EUROPE – The European Securities and Markets Authority (ESMA) has approved seven new co-operation arrangements between EU securities regulators and their counterparts in various jurisdictions around the globe to better supervise alternative investment funds.

ESMA's board of supervisors approved the seven memoranda of understanding with authorities from the Bahamas, Japan, Malaysia, Mexico and the US – including the Commodity Futures Trading Commission (CFTC) – during its annual meeting this month.

Under the agreements signed, the state parties will exchange information, pay cross-border on-site visits and provide mutual assistance in the enforcement of respective supervisory laws.

The move comes to reinforce the previous 31 agreements signed in May on behalf of the EU and European Economic Area (EEA) national authorities for the supervision of alternative funds, including hedge funds, private equity and real estate funds.

The agreements cover third-country alternative investment fund managers (AIFMs) that market alternative investment funds in the EU, as well as EU AIFMs that manage or market alternative investment funds outside the EU.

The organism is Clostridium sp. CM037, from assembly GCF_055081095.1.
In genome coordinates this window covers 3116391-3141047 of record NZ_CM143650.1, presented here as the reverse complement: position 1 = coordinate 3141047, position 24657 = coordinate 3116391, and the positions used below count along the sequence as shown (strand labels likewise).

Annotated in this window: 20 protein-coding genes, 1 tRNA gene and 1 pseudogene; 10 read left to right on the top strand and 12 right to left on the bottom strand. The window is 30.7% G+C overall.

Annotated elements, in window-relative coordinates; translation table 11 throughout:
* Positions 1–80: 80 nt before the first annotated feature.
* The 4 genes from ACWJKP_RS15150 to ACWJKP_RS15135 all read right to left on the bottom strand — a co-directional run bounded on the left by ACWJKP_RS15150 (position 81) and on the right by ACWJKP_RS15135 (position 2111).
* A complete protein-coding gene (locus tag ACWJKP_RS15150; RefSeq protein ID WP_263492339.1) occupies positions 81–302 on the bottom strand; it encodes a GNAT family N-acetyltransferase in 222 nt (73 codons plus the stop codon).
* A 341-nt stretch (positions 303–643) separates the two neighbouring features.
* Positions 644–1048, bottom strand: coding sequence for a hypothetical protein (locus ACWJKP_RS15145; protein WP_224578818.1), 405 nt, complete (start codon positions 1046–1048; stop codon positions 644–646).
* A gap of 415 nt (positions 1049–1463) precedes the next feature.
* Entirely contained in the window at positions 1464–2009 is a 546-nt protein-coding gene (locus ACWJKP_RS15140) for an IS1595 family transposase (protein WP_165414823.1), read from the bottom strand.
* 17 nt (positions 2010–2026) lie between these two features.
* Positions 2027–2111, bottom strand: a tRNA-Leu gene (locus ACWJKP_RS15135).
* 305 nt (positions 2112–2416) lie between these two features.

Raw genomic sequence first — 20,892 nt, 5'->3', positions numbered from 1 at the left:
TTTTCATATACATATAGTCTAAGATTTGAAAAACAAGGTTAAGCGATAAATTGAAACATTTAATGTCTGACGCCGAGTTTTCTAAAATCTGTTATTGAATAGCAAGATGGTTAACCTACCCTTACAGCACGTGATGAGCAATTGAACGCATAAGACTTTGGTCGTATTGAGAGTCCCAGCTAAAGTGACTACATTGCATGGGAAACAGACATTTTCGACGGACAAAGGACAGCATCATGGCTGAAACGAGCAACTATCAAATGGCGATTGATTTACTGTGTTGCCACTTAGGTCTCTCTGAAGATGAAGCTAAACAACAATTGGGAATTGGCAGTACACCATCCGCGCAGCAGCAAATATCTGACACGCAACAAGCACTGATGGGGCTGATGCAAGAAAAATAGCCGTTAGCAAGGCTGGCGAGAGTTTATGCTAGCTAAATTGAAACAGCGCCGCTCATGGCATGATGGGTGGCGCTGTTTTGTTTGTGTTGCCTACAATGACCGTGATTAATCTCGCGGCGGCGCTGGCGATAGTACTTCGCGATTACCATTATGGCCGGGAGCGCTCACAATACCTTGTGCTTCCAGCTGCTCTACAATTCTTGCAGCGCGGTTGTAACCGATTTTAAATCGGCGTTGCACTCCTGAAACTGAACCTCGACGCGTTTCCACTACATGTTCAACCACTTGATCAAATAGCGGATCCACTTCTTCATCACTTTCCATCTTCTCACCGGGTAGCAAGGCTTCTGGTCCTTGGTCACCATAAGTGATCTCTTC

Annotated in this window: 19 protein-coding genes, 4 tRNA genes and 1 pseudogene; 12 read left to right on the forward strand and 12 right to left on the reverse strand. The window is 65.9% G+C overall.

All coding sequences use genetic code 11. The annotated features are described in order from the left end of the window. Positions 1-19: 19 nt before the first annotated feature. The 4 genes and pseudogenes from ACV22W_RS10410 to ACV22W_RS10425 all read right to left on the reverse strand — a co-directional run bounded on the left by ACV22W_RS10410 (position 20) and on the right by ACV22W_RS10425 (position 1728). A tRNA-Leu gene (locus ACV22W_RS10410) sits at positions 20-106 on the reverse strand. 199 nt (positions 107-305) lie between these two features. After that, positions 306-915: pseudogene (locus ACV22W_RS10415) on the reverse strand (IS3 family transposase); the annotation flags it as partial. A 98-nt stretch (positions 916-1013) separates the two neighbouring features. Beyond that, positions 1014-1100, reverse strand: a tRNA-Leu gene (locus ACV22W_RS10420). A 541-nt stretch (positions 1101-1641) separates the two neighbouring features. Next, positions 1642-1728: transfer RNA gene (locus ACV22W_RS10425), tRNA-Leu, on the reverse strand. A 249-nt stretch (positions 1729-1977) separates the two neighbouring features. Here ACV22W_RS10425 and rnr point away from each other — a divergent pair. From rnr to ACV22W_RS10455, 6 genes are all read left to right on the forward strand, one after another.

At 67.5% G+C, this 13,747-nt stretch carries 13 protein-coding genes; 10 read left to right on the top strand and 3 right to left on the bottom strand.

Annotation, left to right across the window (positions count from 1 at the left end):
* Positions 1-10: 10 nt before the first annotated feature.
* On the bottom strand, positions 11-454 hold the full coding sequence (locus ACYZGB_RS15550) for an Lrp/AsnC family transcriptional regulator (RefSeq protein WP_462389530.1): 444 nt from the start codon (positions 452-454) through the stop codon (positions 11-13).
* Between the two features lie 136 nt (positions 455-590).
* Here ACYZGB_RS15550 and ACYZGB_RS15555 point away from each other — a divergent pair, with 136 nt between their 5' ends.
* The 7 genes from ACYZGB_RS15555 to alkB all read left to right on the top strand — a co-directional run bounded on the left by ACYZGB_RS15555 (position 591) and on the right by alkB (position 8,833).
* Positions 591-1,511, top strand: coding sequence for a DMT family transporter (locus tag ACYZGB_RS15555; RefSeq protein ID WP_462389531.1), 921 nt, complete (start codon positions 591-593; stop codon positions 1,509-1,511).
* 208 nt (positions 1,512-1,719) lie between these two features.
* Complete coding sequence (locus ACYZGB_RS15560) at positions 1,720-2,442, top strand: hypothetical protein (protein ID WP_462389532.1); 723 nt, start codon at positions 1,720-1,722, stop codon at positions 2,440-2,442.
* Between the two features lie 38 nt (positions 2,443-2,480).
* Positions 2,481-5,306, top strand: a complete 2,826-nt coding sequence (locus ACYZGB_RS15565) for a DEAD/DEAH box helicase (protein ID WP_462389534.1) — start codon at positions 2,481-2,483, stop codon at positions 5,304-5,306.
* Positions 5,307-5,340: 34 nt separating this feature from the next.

The agreements also cover co-operation in the cross-border supervision of depositaries and AIFMs' delegates.

ESMA pointed out that co-operation arrangements between the EU and non-EU authorities was a "precondition" of the Alternative Investment Fund Managers Directive (AIFMD).

These arrangements allow managers from third countries to access EU markets or to perform fund management by delegation from EU managers.

ESMA also pointed out that the content of the memorandum of understanding signed with the various jurisdictions around the globe followed the International Organization of Securities Commission's (IOSCO) Principles on Cross-Border Supervisory Co-operation of 2010.

In 2010, IOSCO published a series of principles regarding cross-border supervisory cooperation, which explored how securities regulators might build and maintain cross-border cooperative relationships.

At the time, IOSCO claimed these principles would help securities regulators to oversee financial services providers operating in multiple jurisdictions, such as investment advisers, asset managers, hedge funds, credit rating agencies, exchanges and clearing houses.